One of the first big polysyllabic words I remember learning as a kid was Sesquicentennial.  The word refers to a time period of 150-years (sesqui = one-and-a-half + cetennial = 100).  I learned this word when the small town in Michigan where I grew up had its very own Sesquicentennial Celebration.  There was a big Broadway-themed variety show put on at the local high-school (“Broadway” may be a bit of a stretch: think more along the lines of Off-, Off-, Off -Branson), and my grandfather was the emcee for the evening’s entertainment.  I believe I was about six years old, and since my grandfather was helping produce the event it was decided that I would be paraded onstage between acts to play a brief kazoo interlude.  I was to come out in a suit and a spotlight would shine upon me, at which point I would loudly clear my throat and commence my tooting.  I think my spot was supposed to function as some kind of bugle call announcing the next act, only instead of the beauty and power of a horn I had… well, a kazoo.  I didn’t want to participate in the event: I was terrified of being onstage in front of so many people.  But such things as my terror never stopped my grandfather, and when the time came I was quite literally pushed onstage, at which point I stared nervously at the auditorium of people, forgot all about my kazoo performance, shit my pants and ran off-stage.

I realize this is the second pants-shitting story/admission of the month, which sets a dangerous trend for those of us here at And Why Not? However, and without being glib, all these thoughts somehow came running into my mind as I pondered today’s  more significant sesquicentennial: South Carolina’s decision on December 20th, 1860, to issue an Ordinance of Secession, which was followed up several days later by the Declaration of the Immediate Causes Which Induce and Justify the Secession of South Carolina from the Federal Union.  The titles of both are fairly clear-cut and obviate need for explanation, but in case you’re not following the drift here’s the short version: after years of mounting tensions between states that permitted slavery and those that did not, two very obvious problems had arisen: not only were the wealthy white people of the northern states failing to extradite runaway slaves back to the wealthy white people in southern state, those very same northerners were actively encouraing the abolishment of slavery altogether.  So on this day 150-years ago a group of folks in South Carolina got together and reasoned that since the United States Constitution was a contract between states, and since the northern states had violated that contract (runaway slaves were fugitives, and under Article 4, Clause 3 of the Constitution they had to be returned whence they came), South Carolina was no longer bound by it.  This line of thinking proved rather popular in like-minded southern states, and within months the Union stood fractured and our nation’s Civil War had begun.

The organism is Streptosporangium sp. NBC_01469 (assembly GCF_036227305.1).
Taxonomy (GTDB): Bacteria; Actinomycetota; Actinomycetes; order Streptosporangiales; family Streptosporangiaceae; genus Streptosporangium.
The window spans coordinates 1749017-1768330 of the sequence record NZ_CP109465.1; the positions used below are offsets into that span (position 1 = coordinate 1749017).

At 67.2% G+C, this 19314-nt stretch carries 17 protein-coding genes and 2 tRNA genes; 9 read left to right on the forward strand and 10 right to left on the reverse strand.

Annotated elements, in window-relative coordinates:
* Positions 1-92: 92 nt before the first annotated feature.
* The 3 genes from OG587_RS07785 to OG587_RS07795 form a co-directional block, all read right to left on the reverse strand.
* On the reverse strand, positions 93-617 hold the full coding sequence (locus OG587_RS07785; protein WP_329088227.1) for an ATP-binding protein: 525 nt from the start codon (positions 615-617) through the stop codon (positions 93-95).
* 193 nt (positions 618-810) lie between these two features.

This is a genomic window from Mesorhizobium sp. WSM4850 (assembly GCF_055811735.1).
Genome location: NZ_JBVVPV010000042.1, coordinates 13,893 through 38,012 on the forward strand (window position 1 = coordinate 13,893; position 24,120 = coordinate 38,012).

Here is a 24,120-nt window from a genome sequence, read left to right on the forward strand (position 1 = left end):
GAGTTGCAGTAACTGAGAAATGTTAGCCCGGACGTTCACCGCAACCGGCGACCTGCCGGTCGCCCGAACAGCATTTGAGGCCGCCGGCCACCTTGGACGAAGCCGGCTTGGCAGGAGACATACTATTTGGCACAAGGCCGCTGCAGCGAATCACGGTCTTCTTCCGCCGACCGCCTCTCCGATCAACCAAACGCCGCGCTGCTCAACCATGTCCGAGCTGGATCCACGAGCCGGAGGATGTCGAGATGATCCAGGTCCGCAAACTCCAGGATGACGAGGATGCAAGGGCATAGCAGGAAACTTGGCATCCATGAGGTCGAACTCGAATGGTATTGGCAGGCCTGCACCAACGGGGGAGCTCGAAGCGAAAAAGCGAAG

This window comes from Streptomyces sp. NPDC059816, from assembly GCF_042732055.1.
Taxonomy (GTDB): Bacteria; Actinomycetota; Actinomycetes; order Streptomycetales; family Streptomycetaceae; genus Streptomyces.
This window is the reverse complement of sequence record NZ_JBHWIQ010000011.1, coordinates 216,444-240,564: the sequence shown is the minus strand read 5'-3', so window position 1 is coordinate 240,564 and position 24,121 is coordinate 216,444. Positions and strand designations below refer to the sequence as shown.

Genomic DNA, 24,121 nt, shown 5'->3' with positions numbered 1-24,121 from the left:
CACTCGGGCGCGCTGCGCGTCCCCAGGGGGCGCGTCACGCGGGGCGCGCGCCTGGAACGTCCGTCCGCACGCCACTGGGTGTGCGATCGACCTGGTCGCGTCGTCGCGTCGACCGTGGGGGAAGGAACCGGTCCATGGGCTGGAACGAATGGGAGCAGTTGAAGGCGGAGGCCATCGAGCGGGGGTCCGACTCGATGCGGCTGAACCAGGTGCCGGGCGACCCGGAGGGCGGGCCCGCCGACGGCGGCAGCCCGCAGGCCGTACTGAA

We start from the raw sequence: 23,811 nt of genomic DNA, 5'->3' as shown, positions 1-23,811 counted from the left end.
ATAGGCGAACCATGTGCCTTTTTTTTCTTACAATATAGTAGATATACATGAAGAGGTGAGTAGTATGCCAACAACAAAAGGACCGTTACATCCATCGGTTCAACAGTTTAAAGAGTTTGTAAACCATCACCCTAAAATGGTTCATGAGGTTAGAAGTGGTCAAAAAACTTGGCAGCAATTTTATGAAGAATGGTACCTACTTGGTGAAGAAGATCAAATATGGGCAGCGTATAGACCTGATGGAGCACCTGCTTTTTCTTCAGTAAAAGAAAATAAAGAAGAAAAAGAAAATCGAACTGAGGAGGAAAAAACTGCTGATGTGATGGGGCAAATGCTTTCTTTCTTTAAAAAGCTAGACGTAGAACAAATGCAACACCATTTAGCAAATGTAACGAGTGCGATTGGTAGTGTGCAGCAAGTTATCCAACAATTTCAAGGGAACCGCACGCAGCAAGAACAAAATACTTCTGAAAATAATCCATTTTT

There’s going to be a whole lot of to-do about this is the news this week and in the years following (we’re standing at the trailhead of Sesquicentennial commemorations for the entire Civil War period: prepare yourself for endless reruns of Ken Burns).  Those on the right will probably emphasize the south’s secession as an issue of states’ rights, a consistent theme in conservative circles and one that was especially pervasive in this most recent election cycle.  As the banter boils and balloons you can make up your own mind—the texts of secession for South Carolina, Georgia, Texas and Mississippi are all readily available.  On my reading of these things the only way this explanation makes sense is if “states’ rights” means “slavery”.  But so it goes.  This won’t be the first white-wash in history (pun intended), nor the most recent: after all, lots of people will tell you that the Senate’s failure on Saturday to pass the DREAM Act was about the illegality of illegal immigrants and not about white people’s dislike and fear of brown people (counting Jews as “white,” the Senate that failed to act upon this issue is composed of only one (1) black person and three other non-whites).

For my part, despite living in a “post-racial” America that has elected a black man President, I can’t help but think that unresolved racial tensions are going to keep rearing their ugly, cankerous heads, and whether we’re talking about enslaving black people from Africa or indenturing brown ones from down south, someday we white people are going to have to do as I did back at my first Sesquicentennial: stand terrified onstage and look out into that audience.  Most likely we’ll find then it’s not only our pants that are full of shit.